17. Dickinson G, Lim KY, Jiang SC (2013) Quantitative microbial risk assessment of pathogenic vibrios in marine recreational waters of Southern California. Appl Environ Microbiol 79: 294-302.
  18. Oliver J (2005) Wound infections caused by Vibrio vulnificus and other marine bacteria. Epidemiol Infect 133: 383-391.
  19. Paydar M, Teh CSJ, Thong KL (2013) Prevalence and characterisation of potentially virulent Vibrio parahaemolyticus ináseafood in Malaysia using conventional methods, PCR and REP-PCR. Food Control 32: 13-18.
  20. Authority NF (2007) Food safety guidelines for the preparation and display of sushi. NSW Food Authority.
  21. Xu YG, Sun LM, Wang YS, Chen PP, Liu ZM, et al. (2017) Simultaneous detection of Vibrio cholerae, Vibrio alginolyticus, Vibrio parahaemolyticus and Vibrio vulnificus in seafood using Dual Priming Oligonucleotide (DPO) system-based multiplex PCR assay. Food Control 71: 64-70.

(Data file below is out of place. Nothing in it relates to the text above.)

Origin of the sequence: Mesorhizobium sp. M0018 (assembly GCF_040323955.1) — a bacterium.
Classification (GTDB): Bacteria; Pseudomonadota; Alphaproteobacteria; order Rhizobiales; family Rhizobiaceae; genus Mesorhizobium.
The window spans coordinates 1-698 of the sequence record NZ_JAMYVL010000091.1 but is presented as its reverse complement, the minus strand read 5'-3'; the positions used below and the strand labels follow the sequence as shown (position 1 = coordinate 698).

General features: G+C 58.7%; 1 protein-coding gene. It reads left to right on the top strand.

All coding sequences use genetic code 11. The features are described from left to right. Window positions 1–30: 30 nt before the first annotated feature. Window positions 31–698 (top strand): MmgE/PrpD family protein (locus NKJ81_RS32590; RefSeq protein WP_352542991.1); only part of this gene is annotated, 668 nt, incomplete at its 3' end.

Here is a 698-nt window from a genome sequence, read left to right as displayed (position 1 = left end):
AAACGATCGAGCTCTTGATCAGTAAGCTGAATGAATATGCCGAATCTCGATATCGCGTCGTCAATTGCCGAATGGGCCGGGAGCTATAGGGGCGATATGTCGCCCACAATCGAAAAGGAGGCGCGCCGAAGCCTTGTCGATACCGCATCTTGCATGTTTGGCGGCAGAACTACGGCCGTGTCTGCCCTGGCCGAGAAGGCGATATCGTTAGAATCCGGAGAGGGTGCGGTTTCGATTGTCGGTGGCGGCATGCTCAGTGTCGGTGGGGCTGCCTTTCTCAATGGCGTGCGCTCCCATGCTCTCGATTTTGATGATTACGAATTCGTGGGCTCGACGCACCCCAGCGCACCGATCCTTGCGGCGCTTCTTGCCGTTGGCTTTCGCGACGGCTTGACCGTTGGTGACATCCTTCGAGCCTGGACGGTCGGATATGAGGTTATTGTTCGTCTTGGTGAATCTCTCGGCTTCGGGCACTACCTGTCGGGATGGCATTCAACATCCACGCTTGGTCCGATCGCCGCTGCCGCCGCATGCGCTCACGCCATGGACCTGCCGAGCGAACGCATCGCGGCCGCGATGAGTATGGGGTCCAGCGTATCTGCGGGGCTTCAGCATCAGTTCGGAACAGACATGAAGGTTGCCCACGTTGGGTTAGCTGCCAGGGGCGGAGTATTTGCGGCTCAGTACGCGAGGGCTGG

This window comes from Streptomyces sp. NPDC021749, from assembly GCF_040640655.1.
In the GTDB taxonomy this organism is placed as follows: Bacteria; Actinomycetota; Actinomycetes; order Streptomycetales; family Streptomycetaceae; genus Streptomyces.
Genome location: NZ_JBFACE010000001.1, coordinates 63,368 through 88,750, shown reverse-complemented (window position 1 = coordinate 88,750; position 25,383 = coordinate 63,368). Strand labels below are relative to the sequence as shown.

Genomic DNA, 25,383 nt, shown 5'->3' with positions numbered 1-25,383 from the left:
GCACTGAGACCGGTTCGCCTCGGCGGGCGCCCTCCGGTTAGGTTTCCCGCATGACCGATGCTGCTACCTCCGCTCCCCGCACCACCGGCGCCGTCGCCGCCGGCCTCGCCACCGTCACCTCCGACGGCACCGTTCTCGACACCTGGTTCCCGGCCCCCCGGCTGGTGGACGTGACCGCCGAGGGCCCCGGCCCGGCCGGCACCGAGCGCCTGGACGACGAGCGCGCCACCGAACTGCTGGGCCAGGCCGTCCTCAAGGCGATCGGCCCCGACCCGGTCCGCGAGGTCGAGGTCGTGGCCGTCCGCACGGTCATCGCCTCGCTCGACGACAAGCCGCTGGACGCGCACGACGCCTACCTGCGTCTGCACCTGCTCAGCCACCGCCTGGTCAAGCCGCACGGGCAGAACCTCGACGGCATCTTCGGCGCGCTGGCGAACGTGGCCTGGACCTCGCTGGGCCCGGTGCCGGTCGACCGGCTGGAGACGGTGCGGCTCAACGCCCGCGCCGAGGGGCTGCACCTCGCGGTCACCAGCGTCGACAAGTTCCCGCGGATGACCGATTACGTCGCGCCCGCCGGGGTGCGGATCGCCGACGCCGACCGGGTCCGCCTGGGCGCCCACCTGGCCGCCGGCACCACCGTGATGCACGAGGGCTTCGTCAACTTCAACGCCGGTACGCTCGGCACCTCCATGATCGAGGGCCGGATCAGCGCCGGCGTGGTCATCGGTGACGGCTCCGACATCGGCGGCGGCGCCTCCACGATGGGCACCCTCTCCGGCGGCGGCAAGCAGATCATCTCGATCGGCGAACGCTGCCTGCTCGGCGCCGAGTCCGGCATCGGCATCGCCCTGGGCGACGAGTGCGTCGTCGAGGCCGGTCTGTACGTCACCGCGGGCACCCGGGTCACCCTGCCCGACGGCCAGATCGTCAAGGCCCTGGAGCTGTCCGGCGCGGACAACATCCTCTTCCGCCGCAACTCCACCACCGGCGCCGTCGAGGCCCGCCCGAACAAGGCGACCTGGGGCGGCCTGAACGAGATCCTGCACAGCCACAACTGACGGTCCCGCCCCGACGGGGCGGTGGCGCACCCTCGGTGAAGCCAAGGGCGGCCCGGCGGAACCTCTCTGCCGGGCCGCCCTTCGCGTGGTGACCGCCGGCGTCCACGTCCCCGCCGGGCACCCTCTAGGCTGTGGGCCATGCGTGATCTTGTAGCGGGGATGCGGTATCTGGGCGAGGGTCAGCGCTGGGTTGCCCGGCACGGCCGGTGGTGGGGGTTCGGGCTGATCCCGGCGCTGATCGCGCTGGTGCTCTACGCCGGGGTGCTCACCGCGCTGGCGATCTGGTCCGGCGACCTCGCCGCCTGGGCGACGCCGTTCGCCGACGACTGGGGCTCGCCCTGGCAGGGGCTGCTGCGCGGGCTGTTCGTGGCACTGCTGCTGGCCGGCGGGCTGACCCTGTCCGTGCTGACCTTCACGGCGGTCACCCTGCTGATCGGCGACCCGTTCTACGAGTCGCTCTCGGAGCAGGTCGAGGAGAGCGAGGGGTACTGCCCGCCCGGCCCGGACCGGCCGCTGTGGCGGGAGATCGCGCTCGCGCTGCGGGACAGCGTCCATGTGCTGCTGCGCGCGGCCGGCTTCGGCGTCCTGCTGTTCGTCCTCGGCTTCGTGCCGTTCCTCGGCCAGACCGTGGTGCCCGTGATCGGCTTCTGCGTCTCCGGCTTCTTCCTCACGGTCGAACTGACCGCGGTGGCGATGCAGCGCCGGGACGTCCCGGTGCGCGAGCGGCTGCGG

22. Köppel R, Tolido I, Marti G, Peier M (2017) Detection of DNA from Escherichia coli, Clostridium perfringens, Staphylococcus aureus and Bacillus cereus after simplified enrichment using a novel multiplex real-time PCR system. Eur Food Res Technol 243: 521-530.
  23. Blanco-Abad V, Ansede-Bermejo J, Rodriguez-Castro A, Martinez-Urtaza J (2009) Evaluation of different procedures for the optimized detection of Vibrio parahaemolyticus in mussels and environmental samples. Int J Food Microbiol 129: 229-236.
  24. Li R, Chiou J, Chan EWC, Chen S (2016) A novel PCR-based approach for accurate identification of Vibrio parahaemolyticus. Front Microbiol 7: 44.
  25. Neogi S, Chowdhury N, Asakura M, Hinenoya A, Haldar S, et al. (2010) A highly sensitive and specific multiplex PCR assay for simultaneous detection of Vibrio cholerae, Vibrio parahaemolyticus and Vibrio vulnificus. Lett Appl Microbiol 51: 293-300.